Underground in Skink City

The great desert burrowing skink is the only lizard species which constructs family homes. Credit: Adam Stow

Scientists have unearthed an extensive lizard family business.

Steve McAlpin, Paul Duckett and Adam Stow, from Macquarie University, have revealed that the Great Desert Burrowing Skink, from the sandy plains of Central Australia, live in family groups in elaborate network of tunnel complexes.

The study, based in Uluru Kata Tjuta National Park, suggests that the skinks appear to invest in long-term housing structures, which can extend over 13 metres, have 20 entrances and even areas zoned as latrines. According to Stow “they can construct a surprisingly large multi tunnelled system in a single season (year) ““ although further extensions are carried out on an annual basis.”

This family home appears to benefit these lizards; however no other lizards, from over 5000 species worldwide, cooperate to construct family homes. Stow says “family groups are very rare in lizards- only demonstrated from one Australian group of lizards and more recently a Californian species, the desert night lizard (Xantusia vigilis).”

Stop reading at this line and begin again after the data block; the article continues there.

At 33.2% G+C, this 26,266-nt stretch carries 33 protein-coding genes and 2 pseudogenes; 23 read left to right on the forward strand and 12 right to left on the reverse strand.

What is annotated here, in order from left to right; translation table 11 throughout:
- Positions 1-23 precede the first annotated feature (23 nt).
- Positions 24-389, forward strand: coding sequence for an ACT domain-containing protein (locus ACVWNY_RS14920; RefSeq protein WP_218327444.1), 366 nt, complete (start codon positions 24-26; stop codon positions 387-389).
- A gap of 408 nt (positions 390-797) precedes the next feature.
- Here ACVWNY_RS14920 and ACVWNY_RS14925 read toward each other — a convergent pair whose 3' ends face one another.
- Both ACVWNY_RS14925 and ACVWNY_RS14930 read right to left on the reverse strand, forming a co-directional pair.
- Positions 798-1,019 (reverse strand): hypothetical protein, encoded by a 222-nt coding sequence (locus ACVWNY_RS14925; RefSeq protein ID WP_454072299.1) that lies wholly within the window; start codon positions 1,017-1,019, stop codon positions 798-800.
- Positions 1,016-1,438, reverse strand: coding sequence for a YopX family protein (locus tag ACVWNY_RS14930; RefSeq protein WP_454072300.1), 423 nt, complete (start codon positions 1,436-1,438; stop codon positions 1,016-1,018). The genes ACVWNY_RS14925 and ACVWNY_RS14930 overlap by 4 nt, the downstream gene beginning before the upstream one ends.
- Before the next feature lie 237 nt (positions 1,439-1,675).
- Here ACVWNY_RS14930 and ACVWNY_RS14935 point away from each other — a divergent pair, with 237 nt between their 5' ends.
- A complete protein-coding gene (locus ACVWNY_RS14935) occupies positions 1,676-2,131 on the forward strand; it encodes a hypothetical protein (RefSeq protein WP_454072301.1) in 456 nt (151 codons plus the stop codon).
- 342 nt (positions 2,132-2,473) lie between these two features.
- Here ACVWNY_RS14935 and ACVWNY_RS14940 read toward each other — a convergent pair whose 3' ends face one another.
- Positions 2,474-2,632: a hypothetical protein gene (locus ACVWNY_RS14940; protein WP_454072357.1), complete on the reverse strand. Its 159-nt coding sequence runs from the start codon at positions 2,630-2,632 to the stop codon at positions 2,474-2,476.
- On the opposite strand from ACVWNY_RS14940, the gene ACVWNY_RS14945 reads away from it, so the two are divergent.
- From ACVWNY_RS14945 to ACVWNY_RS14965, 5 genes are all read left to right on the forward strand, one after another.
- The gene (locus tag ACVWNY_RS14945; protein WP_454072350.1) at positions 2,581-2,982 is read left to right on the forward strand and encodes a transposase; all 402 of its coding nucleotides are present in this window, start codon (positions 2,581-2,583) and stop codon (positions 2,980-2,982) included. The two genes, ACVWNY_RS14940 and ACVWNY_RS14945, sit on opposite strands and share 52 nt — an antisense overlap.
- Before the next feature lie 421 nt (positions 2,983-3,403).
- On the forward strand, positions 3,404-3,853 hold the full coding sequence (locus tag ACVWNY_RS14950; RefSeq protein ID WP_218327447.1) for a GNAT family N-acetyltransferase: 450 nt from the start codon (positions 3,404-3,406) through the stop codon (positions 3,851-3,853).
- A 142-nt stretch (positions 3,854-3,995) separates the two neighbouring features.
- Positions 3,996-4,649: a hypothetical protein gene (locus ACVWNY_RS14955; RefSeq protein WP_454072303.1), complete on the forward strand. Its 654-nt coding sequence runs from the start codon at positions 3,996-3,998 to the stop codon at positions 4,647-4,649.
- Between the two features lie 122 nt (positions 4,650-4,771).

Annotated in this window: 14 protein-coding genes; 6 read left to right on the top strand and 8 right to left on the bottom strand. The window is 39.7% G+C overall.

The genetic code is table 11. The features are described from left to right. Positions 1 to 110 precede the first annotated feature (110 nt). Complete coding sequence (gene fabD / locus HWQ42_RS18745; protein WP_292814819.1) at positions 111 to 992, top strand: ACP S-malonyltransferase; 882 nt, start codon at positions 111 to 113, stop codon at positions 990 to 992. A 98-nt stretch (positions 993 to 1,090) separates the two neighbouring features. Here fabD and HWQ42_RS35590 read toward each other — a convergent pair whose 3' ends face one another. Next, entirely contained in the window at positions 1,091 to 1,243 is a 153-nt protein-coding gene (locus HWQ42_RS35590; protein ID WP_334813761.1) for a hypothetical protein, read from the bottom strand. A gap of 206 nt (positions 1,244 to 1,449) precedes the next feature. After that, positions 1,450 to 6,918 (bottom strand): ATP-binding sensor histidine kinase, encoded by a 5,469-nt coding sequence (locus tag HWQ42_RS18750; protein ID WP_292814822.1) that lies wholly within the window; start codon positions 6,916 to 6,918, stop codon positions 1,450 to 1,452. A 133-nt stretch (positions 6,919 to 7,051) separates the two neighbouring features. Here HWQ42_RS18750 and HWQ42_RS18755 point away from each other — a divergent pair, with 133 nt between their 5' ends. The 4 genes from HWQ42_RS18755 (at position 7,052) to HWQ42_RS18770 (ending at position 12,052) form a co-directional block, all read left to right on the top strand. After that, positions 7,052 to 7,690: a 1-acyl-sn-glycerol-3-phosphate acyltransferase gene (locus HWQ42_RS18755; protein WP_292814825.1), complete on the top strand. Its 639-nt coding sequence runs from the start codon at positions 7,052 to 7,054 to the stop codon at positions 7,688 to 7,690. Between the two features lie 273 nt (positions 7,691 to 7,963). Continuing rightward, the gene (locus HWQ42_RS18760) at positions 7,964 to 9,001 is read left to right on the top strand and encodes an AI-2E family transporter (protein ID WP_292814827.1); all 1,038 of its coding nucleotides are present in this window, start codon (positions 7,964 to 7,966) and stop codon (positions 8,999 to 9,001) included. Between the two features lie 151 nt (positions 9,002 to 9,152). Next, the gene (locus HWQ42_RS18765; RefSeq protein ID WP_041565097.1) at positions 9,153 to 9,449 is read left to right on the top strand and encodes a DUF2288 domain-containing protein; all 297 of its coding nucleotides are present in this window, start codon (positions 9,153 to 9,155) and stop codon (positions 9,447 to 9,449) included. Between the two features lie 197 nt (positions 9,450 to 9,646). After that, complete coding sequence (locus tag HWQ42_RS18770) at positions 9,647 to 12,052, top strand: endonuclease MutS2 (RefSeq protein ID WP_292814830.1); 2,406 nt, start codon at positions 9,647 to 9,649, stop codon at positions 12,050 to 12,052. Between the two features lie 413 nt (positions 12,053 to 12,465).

“The great desert burrowing skink is the first account of a lizard that builds a long-term home for family members – and one in which multiple family members contribute to its construction.

“Consequently, the individual investments made to construct or maintain a burrow system benefit their own offspring, or siblings, over several breeding seasons.”

Adult pairs of great desert burrowing skink have been found to breed together for several years, which may explain these close-knit families. These homes may be occupied for up to seven years, with multiple generations participating in construction and maintenance. A DNA analysis showed that the immature individuals in the burrows were full siblings, which means offspring are staying at home.

According to Stow, there are benefits to staying home for longer. “The monogamy displayed by this species ensures that energy is invested in one’s own offspring and the family group structure may also afford some protection to offspring through parental protection.”

“In future research a new PhD student of mine would like to look at the benefits and costs of such a large and complex burrow system, which might include thermal buffering (and the maintenance of optimal body temperatures for longer) and predator avoidance (lots of escape routes).”

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